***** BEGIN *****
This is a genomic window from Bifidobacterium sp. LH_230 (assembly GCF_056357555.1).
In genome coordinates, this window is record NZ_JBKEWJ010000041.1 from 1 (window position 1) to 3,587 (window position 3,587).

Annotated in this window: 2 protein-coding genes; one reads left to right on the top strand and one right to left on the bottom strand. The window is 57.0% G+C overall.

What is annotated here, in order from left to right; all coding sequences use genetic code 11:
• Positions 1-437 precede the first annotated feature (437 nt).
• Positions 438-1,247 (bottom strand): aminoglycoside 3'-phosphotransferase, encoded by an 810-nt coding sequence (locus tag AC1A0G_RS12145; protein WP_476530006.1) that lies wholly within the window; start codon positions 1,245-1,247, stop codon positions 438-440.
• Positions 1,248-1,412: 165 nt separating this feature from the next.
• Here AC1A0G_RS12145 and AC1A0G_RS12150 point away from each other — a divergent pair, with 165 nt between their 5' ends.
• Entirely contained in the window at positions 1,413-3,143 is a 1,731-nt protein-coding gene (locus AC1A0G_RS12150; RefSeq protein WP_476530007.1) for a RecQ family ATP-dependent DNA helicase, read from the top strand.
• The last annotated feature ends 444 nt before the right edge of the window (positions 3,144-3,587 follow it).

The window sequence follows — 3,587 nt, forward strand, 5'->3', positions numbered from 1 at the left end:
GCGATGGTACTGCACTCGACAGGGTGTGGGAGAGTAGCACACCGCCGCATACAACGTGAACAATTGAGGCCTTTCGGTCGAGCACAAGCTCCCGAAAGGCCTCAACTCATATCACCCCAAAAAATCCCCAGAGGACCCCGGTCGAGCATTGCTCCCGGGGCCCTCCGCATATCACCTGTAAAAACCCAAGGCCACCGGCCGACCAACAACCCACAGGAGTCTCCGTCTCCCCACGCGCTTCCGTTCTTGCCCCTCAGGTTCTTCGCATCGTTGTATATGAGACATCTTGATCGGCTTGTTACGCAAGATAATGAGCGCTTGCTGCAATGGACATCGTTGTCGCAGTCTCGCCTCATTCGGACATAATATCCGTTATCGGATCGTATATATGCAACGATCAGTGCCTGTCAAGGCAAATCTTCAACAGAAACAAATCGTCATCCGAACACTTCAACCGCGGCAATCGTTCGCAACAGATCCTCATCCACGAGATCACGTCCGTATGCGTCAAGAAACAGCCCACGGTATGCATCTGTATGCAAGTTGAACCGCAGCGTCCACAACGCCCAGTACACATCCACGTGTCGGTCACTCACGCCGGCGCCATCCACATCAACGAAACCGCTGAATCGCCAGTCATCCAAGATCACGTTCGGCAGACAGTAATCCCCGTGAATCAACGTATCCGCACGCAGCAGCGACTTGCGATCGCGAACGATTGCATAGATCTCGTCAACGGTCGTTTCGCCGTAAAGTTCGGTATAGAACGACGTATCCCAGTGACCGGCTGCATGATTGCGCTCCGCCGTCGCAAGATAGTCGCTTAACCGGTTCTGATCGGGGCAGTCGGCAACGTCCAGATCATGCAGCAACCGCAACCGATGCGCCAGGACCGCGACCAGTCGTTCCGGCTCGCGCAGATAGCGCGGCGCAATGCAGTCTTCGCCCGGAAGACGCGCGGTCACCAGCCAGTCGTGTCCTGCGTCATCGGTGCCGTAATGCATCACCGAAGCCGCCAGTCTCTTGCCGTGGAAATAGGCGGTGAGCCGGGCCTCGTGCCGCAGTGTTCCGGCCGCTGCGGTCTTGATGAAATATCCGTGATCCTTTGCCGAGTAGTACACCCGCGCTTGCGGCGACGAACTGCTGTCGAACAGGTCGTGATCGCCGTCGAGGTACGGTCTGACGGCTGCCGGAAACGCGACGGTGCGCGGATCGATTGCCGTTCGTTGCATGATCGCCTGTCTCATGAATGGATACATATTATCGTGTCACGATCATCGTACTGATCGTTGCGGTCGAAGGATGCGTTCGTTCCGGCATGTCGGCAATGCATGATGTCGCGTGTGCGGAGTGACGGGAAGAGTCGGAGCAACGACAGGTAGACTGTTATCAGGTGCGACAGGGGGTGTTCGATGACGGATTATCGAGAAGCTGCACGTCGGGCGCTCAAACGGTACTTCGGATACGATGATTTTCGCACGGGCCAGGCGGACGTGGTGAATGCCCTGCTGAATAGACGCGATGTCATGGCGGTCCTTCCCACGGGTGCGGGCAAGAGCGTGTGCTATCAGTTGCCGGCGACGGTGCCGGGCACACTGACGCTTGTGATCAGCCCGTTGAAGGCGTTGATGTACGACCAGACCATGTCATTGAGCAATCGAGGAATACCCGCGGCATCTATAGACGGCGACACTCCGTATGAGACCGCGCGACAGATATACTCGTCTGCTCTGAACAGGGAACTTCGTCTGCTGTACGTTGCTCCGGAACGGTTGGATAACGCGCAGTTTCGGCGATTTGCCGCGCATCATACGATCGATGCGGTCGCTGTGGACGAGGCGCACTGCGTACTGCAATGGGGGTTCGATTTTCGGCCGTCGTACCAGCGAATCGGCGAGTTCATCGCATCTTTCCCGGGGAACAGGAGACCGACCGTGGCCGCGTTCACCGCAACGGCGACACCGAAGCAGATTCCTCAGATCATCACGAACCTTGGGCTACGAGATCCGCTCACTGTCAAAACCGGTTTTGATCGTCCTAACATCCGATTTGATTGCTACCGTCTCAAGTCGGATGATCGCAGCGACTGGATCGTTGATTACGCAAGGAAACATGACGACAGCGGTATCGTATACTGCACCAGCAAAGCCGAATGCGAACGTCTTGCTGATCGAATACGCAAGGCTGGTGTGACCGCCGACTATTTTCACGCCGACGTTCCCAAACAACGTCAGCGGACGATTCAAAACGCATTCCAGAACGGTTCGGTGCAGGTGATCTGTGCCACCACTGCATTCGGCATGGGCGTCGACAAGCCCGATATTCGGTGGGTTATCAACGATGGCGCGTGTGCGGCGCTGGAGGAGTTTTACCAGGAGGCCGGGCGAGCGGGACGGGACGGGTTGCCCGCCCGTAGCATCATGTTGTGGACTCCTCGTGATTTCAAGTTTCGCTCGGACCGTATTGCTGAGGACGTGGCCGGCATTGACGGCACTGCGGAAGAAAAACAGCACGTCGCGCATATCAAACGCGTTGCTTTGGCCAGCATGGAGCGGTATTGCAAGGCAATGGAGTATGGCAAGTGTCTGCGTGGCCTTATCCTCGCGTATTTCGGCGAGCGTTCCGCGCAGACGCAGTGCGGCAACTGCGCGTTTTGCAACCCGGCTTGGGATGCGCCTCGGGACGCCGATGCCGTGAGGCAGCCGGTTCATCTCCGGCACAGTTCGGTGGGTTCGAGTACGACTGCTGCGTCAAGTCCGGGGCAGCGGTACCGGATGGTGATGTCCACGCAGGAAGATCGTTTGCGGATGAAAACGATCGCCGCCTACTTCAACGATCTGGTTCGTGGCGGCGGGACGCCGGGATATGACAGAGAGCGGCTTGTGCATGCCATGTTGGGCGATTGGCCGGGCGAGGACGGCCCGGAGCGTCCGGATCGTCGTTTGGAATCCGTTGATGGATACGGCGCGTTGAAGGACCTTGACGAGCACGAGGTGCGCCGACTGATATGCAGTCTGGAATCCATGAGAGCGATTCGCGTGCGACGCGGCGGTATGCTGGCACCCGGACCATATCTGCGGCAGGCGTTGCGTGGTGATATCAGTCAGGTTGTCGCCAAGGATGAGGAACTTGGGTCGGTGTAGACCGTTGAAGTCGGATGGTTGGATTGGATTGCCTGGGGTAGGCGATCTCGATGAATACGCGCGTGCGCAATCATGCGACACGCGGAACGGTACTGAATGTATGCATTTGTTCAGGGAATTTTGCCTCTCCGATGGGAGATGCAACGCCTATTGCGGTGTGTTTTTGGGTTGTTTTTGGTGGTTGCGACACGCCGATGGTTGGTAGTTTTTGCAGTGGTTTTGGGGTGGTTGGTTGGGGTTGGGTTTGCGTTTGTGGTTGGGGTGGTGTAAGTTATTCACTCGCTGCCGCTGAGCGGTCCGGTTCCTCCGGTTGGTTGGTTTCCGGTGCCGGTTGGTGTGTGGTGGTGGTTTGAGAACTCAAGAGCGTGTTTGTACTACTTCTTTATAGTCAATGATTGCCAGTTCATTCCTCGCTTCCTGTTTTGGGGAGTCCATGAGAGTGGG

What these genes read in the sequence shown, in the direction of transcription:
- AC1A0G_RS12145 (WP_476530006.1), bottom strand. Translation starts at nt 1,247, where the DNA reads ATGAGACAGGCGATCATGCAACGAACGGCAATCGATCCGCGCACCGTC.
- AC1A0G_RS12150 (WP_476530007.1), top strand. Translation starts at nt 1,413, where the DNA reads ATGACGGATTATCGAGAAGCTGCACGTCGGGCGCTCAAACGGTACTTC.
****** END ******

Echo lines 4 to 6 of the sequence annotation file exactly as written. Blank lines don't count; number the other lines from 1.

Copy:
What is annotated here, in order from left to right; all coding sequences use genetic code 11:
• Positions 1-437 precede the first annotated feature (437 nt).
• Positions 438-1,247 (bottom strand): aminoglycoside 3'-phosphotransferase, encoded by an 810-nt coding sequence (locus tag AC1A0G_RS12145; protein WP_476530006.1) that lies wholly within the window; start codon positions 1,245-1,247, stop codon positions 438-440.